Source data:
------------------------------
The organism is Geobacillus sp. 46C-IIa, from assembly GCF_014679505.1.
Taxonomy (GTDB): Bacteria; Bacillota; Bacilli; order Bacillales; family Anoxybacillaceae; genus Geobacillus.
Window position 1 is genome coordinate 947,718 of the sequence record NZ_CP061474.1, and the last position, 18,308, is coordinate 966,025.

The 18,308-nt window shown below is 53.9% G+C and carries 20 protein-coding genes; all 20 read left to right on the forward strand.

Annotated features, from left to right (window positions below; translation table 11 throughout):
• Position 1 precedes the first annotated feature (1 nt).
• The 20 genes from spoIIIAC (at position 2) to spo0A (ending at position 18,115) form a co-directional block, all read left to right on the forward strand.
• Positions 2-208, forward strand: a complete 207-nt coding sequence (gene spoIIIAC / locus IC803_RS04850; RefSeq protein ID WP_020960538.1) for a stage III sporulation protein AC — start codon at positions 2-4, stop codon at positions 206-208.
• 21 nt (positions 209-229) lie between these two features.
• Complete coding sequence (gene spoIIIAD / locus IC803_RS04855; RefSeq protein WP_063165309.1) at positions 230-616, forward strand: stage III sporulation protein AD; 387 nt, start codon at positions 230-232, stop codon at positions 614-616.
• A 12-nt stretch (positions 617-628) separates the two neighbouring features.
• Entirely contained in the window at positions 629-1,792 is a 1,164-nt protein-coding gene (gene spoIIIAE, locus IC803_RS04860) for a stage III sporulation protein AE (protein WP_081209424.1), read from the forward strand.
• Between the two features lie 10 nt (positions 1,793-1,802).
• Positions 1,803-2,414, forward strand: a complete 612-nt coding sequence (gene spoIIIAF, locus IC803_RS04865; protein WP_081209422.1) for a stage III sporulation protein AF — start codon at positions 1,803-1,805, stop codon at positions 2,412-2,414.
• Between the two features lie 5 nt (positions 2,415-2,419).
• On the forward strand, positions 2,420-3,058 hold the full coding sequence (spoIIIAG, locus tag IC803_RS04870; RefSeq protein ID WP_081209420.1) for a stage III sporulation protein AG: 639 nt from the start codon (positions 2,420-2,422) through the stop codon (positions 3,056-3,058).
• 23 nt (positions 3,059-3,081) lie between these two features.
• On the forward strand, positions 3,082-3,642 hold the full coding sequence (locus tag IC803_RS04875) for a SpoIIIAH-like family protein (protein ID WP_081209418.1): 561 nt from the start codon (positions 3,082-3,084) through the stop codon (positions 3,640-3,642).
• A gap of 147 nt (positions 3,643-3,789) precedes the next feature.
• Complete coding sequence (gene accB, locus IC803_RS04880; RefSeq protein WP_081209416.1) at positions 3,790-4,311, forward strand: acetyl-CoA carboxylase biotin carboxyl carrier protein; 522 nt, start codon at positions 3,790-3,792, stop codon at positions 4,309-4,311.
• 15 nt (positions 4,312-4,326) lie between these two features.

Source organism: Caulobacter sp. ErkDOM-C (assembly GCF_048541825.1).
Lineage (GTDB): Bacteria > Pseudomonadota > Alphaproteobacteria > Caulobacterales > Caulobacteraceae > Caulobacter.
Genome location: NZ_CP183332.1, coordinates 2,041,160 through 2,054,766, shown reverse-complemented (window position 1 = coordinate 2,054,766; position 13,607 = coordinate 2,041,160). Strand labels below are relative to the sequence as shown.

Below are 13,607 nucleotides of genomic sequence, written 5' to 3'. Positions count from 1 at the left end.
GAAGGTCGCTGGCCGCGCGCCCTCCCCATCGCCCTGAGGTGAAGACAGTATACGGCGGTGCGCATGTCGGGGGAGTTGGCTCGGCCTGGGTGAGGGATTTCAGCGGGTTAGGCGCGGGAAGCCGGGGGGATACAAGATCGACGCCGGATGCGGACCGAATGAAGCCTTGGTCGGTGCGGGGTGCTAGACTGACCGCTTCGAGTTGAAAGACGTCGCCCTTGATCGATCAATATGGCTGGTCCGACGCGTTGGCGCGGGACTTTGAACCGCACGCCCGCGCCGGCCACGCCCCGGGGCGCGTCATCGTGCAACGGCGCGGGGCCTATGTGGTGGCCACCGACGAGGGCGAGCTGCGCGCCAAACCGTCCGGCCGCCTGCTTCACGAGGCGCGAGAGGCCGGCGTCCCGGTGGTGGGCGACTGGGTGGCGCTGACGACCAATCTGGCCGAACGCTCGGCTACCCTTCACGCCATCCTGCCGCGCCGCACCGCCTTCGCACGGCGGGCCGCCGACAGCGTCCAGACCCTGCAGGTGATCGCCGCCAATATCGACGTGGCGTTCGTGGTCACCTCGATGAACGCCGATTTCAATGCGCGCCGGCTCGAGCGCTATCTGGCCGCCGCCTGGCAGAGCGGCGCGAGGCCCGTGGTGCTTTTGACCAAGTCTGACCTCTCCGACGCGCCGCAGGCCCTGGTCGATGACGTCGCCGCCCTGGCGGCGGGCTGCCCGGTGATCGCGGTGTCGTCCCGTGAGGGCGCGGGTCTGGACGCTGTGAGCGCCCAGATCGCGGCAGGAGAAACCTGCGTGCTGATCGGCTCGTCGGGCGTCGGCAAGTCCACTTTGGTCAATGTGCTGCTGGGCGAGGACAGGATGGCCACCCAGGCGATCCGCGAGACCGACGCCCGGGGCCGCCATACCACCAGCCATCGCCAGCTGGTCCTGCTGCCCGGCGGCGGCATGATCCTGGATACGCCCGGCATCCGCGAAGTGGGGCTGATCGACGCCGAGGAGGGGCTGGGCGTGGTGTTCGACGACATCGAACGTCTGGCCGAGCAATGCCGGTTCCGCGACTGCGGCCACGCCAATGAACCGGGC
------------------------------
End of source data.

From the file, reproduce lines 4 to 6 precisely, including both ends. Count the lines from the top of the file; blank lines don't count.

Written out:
The 18,308-nt window shown below is 53.9% G+C and carries 20 protein-coding genes; all 20 read left to right on the forward strand.

Annotated features, from left to right (window positions below; translation table 11 throughout):
• Position 1 precedes the first annotated feature (1 nt).